Final Thoughts

on our

Fried Rice Odyssey

    We set off on this Fried Rice Odyssey with only a general plan and one reservation for the first stop in Hong Kong.  The general plan included the countries we wanted to visit and the general time frame of approximately one month in each country. We had two large bags and two day packs and an abundant selection of guide books, Lonely Planet, etc. We absolutely could not possibly have imagined all the interesting people and experiences we were ultimately to enjoy.
    This was an adventure into the unknown, for us, the  uncharted, and we were true to our commitment to wander off in any new direction that tickled our fancy.  For much of the time we were on the move but there were also periods of "down time."  We never really grew bored or deeply home-sick. We took up SCUBA diving on this trip and found that every new destination offered unique and challenging dive opportunities.  The study of the Indonesian  language offered both a challenge and an opportunity for me and occupied much of my free time over the two months we were in Indonesia.  With a digital video camera we also spent a lot of time gathering pictures to record our experiences.  And finally, with a small laptop we were putting together a journal of our pictures and experiences to load onto a web page for the family and friends back home.  The work that went into the web page proved very useful because it forced upon us a certain discipline of reflection and study.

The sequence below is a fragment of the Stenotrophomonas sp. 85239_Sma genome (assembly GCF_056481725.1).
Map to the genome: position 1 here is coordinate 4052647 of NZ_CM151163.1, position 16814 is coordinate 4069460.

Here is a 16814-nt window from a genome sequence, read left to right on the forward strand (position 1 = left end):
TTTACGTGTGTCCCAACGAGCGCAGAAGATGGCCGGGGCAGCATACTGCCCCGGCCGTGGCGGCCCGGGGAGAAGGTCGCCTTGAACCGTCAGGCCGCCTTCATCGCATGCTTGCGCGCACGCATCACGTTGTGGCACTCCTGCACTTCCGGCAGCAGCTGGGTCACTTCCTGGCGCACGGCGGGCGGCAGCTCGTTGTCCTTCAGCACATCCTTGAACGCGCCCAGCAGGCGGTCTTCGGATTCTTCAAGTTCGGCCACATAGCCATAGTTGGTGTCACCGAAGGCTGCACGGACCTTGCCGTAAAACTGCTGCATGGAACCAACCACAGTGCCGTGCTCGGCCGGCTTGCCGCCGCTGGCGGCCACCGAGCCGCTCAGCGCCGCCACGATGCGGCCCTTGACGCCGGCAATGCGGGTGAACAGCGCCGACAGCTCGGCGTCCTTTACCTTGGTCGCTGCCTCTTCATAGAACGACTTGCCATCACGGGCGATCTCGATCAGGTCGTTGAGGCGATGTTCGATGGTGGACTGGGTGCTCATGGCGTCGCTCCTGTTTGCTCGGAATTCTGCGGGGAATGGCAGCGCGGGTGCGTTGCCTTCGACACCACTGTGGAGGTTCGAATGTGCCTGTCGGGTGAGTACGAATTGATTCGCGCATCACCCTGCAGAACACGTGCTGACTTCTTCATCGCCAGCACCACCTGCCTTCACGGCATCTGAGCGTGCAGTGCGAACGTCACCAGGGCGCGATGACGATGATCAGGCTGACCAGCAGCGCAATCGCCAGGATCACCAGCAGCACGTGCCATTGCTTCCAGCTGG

We took along a fairly large medical kit and thankfully had to use it only a few times.  We were most fortunate I think, in having so few health problems for a trip of this duration. The biggest challenge was to be away from our kids and home for such a long time, but we strategically planned a family reunion in Australia half way through the trip.
    We tallied up the total mileage (air, land and sea) on our trip and found, to our amazement, that we had logged in 40,239 miles.  And beyond all the pictures and memories, after 6 months of travel we find ourselves changed people, influenced by what we've experienced.  Our appetite's wetted to see and experience more of the world.  Our daily lives back home seem to regularly trigger associations to our travels.  It's worth noting again that there were very few Americans traveling in Asia during this time. And now with the more recent bombings in Bali, very few people, young or old, are wandering the world. A true global community of backpacking youth, who's travel expenditures largely benefited the local economies, who respected local cultures and were roving goodwill ambassadors, are now a target. How unfortunate for everyone.

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